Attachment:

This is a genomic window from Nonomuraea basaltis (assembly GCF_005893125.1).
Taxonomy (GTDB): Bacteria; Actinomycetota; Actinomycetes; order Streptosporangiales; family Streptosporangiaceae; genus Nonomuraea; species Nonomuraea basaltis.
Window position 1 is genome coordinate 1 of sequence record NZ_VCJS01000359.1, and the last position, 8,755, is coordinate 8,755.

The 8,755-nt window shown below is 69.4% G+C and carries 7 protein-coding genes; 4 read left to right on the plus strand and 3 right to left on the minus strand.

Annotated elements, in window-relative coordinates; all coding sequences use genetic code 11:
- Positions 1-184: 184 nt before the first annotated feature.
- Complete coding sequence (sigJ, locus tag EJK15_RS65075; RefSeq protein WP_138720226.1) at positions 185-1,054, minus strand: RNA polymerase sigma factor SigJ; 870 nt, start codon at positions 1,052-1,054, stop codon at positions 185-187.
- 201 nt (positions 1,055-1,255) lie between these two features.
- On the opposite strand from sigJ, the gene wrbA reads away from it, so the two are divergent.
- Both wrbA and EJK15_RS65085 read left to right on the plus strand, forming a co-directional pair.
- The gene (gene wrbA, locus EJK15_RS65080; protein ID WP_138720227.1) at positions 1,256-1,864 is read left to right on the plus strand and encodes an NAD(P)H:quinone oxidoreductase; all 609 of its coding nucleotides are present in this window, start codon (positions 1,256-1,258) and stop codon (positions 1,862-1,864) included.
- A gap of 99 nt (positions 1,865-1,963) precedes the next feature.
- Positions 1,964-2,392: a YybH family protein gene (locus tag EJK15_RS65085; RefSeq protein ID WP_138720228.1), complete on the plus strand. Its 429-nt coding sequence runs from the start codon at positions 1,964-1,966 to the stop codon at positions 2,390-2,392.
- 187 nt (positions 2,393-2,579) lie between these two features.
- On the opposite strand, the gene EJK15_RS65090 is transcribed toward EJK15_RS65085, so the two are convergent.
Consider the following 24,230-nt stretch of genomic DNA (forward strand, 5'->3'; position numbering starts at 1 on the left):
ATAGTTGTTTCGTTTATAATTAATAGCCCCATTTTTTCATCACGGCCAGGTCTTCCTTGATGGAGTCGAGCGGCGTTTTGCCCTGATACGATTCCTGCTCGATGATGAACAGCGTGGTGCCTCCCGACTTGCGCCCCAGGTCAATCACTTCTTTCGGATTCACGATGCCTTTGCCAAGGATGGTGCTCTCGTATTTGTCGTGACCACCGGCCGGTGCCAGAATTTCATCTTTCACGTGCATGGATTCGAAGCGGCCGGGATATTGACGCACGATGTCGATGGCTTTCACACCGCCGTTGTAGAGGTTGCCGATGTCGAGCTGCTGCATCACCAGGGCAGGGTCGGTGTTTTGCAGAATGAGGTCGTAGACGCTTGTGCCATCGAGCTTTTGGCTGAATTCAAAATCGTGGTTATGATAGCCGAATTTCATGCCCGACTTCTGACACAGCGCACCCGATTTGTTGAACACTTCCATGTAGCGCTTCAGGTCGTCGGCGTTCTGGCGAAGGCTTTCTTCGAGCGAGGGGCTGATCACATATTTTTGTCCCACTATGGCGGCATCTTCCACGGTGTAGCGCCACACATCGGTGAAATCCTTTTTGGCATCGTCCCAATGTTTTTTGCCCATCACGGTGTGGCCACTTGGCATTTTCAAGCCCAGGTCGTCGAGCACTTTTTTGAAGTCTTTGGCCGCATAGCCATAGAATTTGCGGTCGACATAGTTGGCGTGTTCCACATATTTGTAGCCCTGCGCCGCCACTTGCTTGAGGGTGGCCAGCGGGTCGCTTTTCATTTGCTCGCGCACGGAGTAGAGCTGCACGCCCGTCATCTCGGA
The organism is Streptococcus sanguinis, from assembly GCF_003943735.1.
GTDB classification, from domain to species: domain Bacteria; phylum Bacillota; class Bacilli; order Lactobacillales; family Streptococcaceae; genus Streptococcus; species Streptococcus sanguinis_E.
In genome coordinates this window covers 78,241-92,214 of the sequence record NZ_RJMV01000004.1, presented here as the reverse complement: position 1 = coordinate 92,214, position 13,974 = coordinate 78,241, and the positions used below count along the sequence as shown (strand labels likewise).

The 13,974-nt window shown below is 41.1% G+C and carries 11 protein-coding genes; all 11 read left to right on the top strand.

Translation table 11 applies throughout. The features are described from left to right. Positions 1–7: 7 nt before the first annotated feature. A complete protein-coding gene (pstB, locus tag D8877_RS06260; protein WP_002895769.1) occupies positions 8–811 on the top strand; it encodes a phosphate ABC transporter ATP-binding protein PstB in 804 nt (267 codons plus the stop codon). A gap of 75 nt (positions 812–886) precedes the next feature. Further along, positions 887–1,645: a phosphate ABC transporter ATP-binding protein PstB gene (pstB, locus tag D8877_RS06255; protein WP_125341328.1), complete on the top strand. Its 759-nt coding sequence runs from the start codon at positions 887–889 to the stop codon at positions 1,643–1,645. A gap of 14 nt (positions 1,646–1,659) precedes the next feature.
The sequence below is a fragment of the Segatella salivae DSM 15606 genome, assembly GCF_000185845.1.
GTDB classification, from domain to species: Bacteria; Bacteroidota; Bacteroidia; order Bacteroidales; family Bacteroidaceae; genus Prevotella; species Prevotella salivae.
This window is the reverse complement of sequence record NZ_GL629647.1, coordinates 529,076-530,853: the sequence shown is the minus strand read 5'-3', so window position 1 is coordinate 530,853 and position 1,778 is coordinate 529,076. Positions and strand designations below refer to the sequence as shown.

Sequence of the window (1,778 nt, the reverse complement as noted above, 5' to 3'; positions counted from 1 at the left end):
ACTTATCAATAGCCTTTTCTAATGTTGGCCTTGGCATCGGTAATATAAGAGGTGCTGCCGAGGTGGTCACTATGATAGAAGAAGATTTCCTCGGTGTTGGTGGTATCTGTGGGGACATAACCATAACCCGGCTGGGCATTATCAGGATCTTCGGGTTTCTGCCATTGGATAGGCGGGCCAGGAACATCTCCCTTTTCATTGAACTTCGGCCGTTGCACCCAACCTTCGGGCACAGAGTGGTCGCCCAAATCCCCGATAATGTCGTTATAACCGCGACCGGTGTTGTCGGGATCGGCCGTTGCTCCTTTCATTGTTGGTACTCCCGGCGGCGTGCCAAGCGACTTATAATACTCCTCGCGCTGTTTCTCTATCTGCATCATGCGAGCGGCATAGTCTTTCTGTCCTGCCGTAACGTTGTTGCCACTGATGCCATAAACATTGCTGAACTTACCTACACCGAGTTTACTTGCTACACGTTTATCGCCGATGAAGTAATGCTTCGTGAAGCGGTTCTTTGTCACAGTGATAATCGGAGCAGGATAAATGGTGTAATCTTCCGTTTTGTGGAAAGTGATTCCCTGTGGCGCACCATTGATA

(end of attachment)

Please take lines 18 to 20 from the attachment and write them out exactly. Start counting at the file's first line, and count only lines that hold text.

The organism is Streptococcus sanguinis, from assembly GCF_003943735.1.
GTDB classification, from domain to species: domain Bacteria; phylum Bacillota; class Bacilli; order Lactobacillales; family Streptococcaceae; genus Streptococcus; species Streptococcus sanguinis_E.
In genome coordinates this window covers 78,241-92,214 of the sequence record NZ_RJMV01000004.1, presented here as the reverse complement: position 1 = coordinate 92,214, position 13,974 = coordinate 78,241, and the positions used below count along the sequence as shown (strand labels likewise).